Language, Identity and Migration published

Regan et al. coverThis volume presents a collection of the latest scholarly research on language, migration and identity. In a globalised world where migratory patterns are in constant flux, the traditional notion of the ‘immigrant’ has shifted to include more fluid perspectives of the migrant as a transnational and the language learner as a complex individual possessing a range of dynamic social and contextual identities. This book presents a variety of studies of transnational speakers and communities. It includes research conducted within both established and emerging methodological traditions and frameworks and explores a wide range of contexts and geographical locations, from the multilingual language classroom to the migrant experience, and from Ireland to Eritrea.

Available for purchase here.

Vera Regan is a specialist in sociolinguistics and second language acquisition, with a particular interest in the acquisition of sociolinguistic competence, multilingualism and issues of language, migration and integration. She has been awarded the honour of Chevalier de l’Ordre des Palmes Académiques and the Prix du Québec and has held several IRCHSS Research Fellowships and two Fulbright Research Awards. She has also been President of the European Association for Second Language Research, President of the Association of French Language Studies, Director of the Ireland Canada University Foundation and a member of the Committee of Heads and Professors of French.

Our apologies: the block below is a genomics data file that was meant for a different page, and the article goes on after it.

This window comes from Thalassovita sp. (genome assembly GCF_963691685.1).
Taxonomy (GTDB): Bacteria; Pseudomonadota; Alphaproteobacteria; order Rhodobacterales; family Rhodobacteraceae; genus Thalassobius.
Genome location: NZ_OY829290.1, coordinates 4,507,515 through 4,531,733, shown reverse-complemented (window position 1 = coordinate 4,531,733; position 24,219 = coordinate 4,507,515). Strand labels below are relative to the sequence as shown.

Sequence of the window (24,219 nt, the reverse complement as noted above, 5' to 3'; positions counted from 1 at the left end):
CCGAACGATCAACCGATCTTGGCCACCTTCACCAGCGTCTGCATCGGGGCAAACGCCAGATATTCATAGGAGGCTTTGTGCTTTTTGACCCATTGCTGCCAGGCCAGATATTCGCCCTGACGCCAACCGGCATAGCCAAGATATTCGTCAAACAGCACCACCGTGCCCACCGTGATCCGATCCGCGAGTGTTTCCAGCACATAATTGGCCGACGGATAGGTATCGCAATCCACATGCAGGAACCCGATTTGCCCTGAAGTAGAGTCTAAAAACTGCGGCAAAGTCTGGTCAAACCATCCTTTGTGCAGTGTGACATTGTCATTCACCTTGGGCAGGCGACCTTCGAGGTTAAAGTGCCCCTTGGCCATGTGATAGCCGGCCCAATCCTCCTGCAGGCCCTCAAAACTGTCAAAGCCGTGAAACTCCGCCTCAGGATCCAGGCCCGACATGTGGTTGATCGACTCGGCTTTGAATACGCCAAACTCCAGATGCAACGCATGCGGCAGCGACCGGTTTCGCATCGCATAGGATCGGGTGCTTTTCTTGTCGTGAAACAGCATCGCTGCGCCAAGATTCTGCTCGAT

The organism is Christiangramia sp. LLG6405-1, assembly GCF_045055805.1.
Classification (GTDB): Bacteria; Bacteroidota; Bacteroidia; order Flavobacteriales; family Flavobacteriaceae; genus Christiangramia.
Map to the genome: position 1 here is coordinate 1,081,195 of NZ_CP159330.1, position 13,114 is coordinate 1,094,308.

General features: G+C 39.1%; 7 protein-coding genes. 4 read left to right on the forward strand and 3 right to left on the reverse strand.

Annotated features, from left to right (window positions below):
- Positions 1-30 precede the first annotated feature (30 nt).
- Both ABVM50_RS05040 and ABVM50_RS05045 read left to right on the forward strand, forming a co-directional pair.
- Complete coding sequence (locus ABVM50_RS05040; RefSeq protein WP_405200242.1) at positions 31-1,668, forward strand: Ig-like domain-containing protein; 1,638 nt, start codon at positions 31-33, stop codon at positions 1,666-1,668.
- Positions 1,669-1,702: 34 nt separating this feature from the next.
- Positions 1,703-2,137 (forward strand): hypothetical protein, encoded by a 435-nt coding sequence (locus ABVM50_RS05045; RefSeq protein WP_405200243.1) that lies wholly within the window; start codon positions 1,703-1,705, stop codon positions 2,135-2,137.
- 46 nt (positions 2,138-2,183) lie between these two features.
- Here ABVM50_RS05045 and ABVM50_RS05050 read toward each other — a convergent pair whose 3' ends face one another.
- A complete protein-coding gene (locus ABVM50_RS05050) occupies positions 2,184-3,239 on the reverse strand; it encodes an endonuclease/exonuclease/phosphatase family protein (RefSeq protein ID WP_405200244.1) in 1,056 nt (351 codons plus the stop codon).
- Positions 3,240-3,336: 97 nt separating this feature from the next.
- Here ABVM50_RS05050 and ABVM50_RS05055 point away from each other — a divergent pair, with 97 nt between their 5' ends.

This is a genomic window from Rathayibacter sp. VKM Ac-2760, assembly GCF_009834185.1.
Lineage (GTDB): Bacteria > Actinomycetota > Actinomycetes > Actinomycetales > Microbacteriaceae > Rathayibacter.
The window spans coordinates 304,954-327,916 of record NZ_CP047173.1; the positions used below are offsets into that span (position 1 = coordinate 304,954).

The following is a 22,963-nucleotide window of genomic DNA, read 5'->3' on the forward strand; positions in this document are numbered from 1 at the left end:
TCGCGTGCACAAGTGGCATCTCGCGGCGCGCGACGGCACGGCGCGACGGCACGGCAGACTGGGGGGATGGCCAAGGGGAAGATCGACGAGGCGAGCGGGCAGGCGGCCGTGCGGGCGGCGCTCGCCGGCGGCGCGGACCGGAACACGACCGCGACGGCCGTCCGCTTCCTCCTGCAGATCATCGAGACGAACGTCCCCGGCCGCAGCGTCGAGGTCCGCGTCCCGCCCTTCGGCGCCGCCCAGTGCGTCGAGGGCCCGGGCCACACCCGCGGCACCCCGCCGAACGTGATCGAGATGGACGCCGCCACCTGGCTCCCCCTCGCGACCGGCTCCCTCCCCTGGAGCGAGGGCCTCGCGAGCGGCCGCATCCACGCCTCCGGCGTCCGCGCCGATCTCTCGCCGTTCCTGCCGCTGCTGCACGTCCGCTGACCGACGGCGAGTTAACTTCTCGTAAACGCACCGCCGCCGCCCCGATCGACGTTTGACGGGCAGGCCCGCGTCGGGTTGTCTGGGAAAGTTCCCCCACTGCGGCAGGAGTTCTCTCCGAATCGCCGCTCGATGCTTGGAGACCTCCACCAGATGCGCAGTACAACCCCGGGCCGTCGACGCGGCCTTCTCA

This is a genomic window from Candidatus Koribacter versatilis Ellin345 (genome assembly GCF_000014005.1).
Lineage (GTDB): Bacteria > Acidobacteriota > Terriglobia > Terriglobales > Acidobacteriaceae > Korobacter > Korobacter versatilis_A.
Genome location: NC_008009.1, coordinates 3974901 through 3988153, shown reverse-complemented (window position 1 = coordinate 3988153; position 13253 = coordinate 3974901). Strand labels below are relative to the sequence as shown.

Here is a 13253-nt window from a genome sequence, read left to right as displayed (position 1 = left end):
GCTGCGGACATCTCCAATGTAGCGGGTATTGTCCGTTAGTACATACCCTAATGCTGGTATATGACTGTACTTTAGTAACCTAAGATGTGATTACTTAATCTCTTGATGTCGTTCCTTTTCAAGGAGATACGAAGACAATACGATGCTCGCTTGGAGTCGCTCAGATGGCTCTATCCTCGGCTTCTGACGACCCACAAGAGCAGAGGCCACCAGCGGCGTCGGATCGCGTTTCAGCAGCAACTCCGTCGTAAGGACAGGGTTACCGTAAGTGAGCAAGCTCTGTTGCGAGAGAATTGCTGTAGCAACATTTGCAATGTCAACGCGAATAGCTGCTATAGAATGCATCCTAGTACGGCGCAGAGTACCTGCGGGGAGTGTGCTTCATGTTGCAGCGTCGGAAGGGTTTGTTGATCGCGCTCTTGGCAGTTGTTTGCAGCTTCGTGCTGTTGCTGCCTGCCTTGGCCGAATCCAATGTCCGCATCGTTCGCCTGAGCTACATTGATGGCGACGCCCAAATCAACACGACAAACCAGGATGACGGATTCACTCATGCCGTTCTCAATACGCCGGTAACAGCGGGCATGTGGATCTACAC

Chloé Diskin earned her PhD in sociolinguistics and second language acquisition at University College Dublin in 2015. Her research looks at identity and language learning from a variationist perspective. She is particularly interested in discourse-pragmatic variation and change and the relationship between language ideologies and second language acquisition in the context of migration.
Jennifer Martyn is an Irish Research Council postgraduate scholar in sociolinguistics and second language acquisition at University College Dublin. Her research focuses on the role of gender in language education in Ireland from sociolinguistic and ethnographic perspectives. She is particularly interested in the role of learner identity and language ideologies in the language learning process.


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